But yes, of course they have, and easily can and always do, and certainly most probably well before any entities in governments think to pressurise them with hardware/for trapping hardware with wired and wireless anonymous accesses ….. Right Royal and Ancient Commissions with Universal Permissions.

Here be a quite recent master thesis on just such a situation and reality …… Security Evaluation of Intel's Active Management Technology ….. which contained the following less than wholesome wholesale observation in a footnote [on page 21 of 92] ……

Rootkit is a form of system modification software, defined as an application that fraudulently gains or maintains administrator level access that may also execute in a manner that prevents detection. It can be used for eavesdropping network traffic, capturing user keystrokes, alternating log files and modifying standard OS system tools to circumvent detection. Rootkit’s operations are hidden on the system by manipulating OS commands that execute arbitrary code and by crafting the results returned by these commands chosen by the attacker.

Subsequent years in fields of its and IT research and development have increased understanding and facility, abilities and utilities to embrace and exploit engagements with the following finer, more highly tuned versioning of master operations as exposed in the email text below …….

Begin forwarded message:

From: XXXX

Subject: Master Keys that Enable Universal SMARTR Bus ProgramMING …… Mined Intelligence Network Games …. and, whenever better than just extremely good in ITs Fields of Influence, Mind Infiltration Networking Games

Date: YYYY

To: ververis at kth.se

Rootkit is a form of system modification software, defined as an application that fraudulently gains or maintains administrator level access that may also execute in a manner that prevents detection[18]. It can be used for eavesdropping network traffic, capturing user keystrokes, alternating log files and modifying standard OS system tools to circumvent detection. Rootkit’s operations are hidden on the system by manipulating OS commands that execute arbitrary code and by crafting the results returned by these commands chosen by the attacker.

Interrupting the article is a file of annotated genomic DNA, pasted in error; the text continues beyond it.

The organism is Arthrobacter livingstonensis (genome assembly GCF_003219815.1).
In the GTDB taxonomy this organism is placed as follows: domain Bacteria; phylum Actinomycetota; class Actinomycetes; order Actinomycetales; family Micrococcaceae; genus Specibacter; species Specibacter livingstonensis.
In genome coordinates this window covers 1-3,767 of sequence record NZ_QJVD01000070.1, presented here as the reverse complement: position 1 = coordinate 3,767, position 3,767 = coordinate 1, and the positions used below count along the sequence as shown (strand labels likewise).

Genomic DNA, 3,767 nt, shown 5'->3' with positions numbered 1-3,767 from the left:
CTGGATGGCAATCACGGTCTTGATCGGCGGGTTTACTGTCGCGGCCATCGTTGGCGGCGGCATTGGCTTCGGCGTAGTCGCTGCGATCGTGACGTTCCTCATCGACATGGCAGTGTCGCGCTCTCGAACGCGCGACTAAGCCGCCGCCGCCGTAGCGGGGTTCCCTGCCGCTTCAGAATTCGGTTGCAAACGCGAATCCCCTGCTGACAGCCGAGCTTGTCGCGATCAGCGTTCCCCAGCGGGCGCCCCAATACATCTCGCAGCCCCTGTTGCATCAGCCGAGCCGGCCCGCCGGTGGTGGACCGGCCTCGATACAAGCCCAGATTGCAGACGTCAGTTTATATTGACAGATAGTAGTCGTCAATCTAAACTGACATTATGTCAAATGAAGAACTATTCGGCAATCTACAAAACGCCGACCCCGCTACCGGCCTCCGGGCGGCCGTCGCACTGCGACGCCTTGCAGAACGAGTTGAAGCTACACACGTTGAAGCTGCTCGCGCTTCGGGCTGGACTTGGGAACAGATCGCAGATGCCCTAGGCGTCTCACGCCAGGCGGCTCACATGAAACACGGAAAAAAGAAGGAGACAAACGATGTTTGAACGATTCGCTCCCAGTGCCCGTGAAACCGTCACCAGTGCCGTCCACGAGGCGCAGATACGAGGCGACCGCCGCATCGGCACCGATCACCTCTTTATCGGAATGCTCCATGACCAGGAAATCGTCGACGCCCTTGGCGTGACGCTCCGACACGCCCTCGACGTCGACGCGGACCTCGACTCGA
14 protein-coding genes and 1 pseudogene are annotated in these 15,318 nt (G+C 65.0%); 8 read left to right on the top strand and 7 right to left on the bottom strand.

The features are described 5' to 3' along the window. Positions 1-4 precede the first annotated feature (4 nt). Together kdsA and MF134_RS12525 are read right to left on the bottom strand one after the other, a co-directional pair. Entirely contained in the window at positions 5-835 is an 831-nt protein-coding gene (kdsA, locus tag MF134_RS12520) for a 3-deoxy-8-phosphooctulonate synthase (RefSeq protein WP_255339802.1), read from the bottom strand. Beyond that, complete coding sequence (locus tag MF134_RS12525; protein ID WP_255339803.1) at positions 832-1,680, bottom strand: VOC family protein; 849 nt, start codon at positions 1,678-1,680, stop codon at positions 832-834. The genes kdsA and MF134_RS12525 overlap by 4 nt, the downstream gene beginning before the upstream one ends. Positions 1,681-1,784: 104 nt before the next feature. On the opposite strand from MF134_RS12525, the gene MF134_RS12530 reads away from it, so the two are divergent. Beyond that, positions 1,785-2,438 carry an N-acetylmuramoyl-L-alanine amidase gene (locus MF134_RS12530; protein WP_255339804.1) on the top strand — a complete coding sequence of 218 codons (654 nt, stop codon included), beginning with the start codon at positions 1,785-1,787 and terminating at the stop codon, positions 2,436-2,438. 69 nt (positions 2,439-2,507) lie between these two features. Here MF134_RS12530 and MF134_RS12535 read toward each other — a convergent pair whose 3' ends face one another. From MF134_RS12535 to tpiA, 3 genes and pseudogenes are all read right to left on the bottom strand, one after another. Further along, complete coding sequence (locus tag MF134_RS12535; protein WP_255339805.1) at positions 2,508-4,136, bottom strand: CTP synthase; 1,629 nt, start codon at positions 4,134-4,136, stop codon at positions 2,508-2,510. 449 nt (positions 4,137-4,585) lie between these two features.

Hi, Vassilios Ververis, and thanks for the positive reinforcing confirmation of the truths that you have shared in your fine abstract/master thesis. ….. Security Evaluation of Intel’s Active Management Technology …. which be proving Active Intel Management Technology is not at all secure in any shape or phorm, for any phish or program or pogrom …… and its AIM can be easily groomed/converted/subverted/perverted to perform and deliver Anonymous Invisible Multi-Party Tasks.*

Please be advised that not all applications with rootkits are fraudulent and some have intelligent designs which freely permit and sustain frequent administrator level accesses specifically for advantageous instantaneous flash crash gain that execute in any number of manners/a series of manners that prevents detection and aids and abets future discovery and recoveries of intelligence and secret secured information

* Bolder Digitised SMARTR Missions/Alien IntelAIgent Requests/NEUKlearer HyperRadioProActive IT Quests/Novel Noble Nobel Turing Adventures.

Regards,

XXXX :-)

:-) Poe's Law Rules?!. :-)

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Like all good conspiracies

It is grounded in fact. The vPro chips do indeed have a secondary processor to allow remote control - that's the whole point of them. The idea that there is a 3G device built in too is somewhat silly though, as a) signal propagation would be appalling within a PC case and b) what network would the be connecting to?

Not all Core chips are vPro, as vPro is aimed only at business (home users don't need to remote control the BIOS of their machines, for example). As the vast majority of PCs that business buy are connected to some form of network, the need for a way to get data via a 3g device is negated - you can just get the machine to send you stuff when its connected to the network!

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Re: Like all good conspiracies

"what network would the be connecting to?"

Probably a whispernet. Black-and-white Kindles employ this technique. As for signal propagation, any bets one of the pins goes to an antenna that's mounted within the motherbard as a requirement or the like?

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Anonymous Coward